‘Money Dysmorphia’ Traps Millennials and Gen Zers

Never hesitant to rebrand an existing phenomenon, millennials and their Gen Z frenemies are admitting to having “money dysmorphia” — a feeling of insecurity around their financial situation even when the true picture reveals little cause for concern. Some 43% of Gen Z and 41% of millennials say they suffer from a flawed perception of their finances, according to a recent Credit Karma study. While it might sound like just another form of TikTok-induced anxiety, money dysmorphia is a real problem that can cause someone to make poor or ill-informed decisions.

Having a financial perspective rooted in fear rather than fact is nothing new. Those of us with grandparents belonging to the Greatest Generation will recognize the Depression-era scarcity mentality.

A scarcity mentality is a valid way to experience the world. An upbringing in which finances were tight will have a lifelong impact on how one thinks about and interacts with money. The trouble with money dysmorphia is that it can distort the thinking of someone whose lived experience is not one of scarcity but of stability.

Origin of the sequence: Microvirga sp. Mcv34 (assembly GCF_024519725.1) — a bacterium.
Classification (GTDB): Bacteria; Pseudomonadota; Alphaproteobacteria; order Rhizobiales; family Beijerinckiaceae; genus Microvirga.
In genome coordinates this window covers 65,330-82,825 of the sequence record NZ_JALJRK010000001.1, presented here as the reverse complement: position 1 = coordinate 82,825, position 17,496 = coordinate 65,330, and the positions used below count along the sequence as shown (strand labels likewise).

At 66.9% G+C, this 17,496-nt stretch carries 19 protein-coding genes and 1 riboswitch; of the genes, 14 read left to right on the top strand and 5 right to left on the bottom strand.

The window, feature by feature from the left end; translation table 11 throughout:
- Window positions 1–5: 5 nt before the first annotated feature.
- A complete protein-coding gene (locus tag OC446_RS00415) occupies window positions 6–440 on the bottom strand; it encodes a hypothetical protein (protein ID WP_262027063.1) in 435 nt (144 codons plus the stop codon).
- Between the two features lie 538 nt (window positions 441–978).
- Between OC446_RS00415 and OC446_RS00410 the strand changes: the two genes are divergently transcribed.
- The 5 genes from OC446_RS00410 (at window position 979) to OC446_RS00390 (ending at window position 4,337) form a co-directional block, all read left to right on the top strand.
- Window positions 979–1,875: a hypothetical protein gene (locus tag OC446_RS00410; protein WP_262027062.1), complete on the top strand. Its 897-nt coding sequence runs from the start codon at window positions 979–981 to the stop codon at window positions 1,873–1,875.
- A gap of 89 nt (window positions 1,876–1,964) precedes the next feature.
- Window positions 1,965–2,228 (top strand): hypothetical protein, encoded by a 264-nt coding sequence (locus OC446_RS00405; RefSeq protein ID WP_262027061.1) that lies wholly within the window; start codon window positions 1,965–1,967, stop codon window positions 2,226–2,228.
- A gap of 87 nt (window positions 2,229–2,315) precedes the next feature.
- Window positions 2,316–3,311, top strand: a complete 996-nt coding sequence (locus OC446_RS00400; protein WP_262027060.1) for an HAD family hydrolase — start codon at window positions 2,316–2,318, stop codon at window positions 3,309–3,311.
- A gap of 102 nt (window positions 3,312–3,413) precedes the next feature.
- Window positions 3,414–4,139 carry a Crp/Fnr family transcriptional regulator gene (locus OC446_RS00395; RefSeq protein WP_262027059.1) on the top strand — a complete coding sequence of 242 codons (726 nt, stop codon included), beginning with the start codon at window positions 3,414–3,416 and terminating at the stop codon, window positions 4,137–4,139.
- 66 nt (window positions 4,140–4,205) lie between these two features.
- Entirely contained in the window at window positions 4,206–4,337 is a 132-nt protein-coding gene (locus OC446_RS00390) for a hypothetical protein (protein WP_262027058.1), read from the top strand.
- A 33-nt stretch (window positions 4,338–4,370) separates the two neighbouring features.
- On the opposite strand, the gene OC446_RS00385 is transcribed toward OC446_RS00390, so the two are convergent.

This is not to suggest that all Gen Zers and millennials were raised in financially stable homes and have continued to a comfortable, middle-class existence. Both generations have been dealt blows in terms of experiencing “once in a lifetime” or “generation-defining” events at young ages. So perhaps it isn't surprising that more than 40% of both generations report having money dysmorphia and 48% of Gen Z say they feel behind financially and 59% of millennials feel the same.

One major shift for both generations compared with previous ones is the constant access to information, both in the news and on social media. Gen Z especially has never lived in a world devoid of a 24/7 news cycle or social platforms and search engines allowing you to fact-check anything in an instant. The eldest members of Gen Z were only 10 when Apple launched the first iPhone. The oldest millennials were 26 — personally, I’d just graduated high school.

Millennials and Gen Zers keep hearing how tough we have it. How hard and expensive it is to buy a home. How much it costs to raise children and secure child care. How big corporations, once seen as beacons for young, ambitious people, are now slashing jobs. These headlines can easily overshadow the reality that the US economy is pretty healthy, at least for now.